This shouldn’t be a unique concept. Isn’t any type of all-star event, by its very definition, designed to showcase the best of the best in any given sport, athletes who have proven their mettle on the track, floor, or field of valor?
You’d think so, but the way things have evolved, that is no longer necessarily the case. At some point, preference trumped performance, leaving fans watching more glitter than grit. Are they contests? Certainly they are. Popularity contests.
Major League Baseball’s all-star game, for example, also known as the “Midsummer Classic,” fields a team from each league with rosters including players who are selected by a combination of fans, players, coaches and manager. In the National Football League’s Pro Bowl, players are voted in by the coaches, the players themselves, and the fans.
Over in the National Basketball Association, all-star game participants are currently decided in two ways. The reserves are chosen by a vote among the head coaches of each squad’s particular conference. The starters are selected by – you guessed it – a fan ballot.
Does anyone else see a trend here?
NASCAR, ever the rowdy cowboy in the corral, takes a truly unorthodox approach to its all-star race. The event is open to – gasp! — race winners from the previous and the current season, plus the past 10 event winners and the past decade’s NASCAR Sprint Cup Series champions.
Drivers are also eligible if they are one of the top two finishers in the Sprint Showdown qualifying race, or remain on the lead lap in the Sprint Showdown and get the most votes. There is a fan vote, but only one guy gets to take advantage of that, rather than the majority of the field.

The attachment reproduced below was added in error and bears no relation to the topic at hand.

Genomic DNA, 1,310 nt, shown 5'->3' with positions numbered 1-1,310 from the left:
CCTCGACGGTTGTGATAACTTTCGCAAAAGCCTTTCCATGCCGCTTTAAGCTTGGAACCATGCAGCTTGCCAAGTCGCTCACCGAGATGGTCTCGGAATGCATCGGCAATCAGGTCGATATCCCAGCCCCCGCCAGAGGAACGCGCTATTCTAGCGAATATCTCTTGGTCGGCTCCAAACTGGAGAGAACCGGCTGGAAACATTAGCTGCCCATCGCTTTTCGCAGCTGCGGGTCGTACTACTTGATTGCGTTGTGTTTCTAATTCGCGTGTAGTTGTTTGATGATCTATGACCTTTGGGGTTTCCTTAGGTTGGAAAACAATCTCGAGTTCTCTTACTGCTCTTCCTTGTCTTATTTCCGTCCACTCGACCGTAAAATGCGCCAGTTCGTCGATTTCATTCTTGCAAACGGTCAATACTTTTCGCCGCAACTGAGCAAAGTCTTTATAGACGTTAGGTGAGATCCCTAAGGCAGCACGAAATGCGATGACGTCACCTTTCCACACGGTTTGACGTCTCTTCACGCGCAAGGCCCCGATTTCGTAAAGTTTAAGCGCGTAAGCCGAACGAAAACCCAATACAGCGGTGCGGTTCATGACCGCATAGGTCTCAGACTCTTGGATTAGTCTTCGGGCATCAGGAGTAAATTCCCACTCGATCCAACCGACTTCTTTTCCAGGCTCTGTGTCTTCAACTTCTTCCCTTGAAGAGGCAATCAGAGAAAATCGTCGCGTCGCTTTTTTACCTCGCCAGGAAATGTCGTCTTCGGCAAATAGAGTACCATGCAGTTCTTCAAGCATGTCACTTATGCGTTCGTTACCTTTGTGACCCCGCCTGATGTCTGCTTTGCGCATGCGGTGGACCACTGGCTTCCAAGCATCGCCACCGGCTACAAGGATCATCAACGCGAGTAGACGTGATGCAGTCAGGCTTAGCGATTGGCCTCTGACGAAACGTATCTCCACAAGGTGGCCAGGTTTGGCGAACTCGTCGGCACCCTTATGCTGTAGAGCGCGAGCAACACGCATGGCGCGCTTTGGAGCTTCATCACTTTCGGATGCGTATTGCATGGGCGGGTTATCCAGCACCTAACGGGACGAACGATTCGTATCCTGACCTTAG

This seems so elementary and simple that it’s almost silly to even be discussing it. I mean, you work hard, race hard, achieve success and get rewarded for it, right? In theory, at least, that just seems rational.
The formula followed by other sports really couldn’t ever work for NASCAR, anyway. If we relied on a fan vote to determine the field for the NASCAR Sprint All-Star Race, who in the world would Dale Earnhardt, Jr. have to race against? Maybe two other guys? Where’s the fun in that?
Oh wait, I get it. Maybe that’s the idea. He would be the odds-on favorite and the dark horse all rolled into one. Talk about a win-win situation.
Now, of course, I’m kidding … sort of. But I do think that if fans were given free rein to decide who NASCAR’s all-stars are, some of the sport’s most talented drivers could find themselves watching the event on TV rather than through the windshield of a stock car.
I understand the position that fans should have some input regarding the makeup of their various all-star teams. They are the ones who support these sports with their energy, enthusiasm and money, after all. Naturally, they want to see Derek Jeter or Kobe Bryant or Peyton Manning compete. These athletes are the faces of their sports.
But invariably, some player gets voted in just because people like the guy, and that’s not fair. What if we embraced this concept in the real world? The head cheerleader would be named Calculus Queen, the star quarterback would be elected student body president, and the guy who dances around with a lampshade on his head at the company Christmas party would be appointed CEO. Funny? Oh, yes. But fun? Not so much.
Other sports really should consider fielding teams composed of performers rather than personalities in their all-star contests.
In NASCAR’s all-star race, the best man will definitely have a chance to win … because he will definitely get the chance to try.
•Cathy Elliott is NASCAR’s official columnist. She is also the author of Chicken Soup for the Soul: NASCAR, which will be in bookstores in February 2010. Contact her at email@example.com.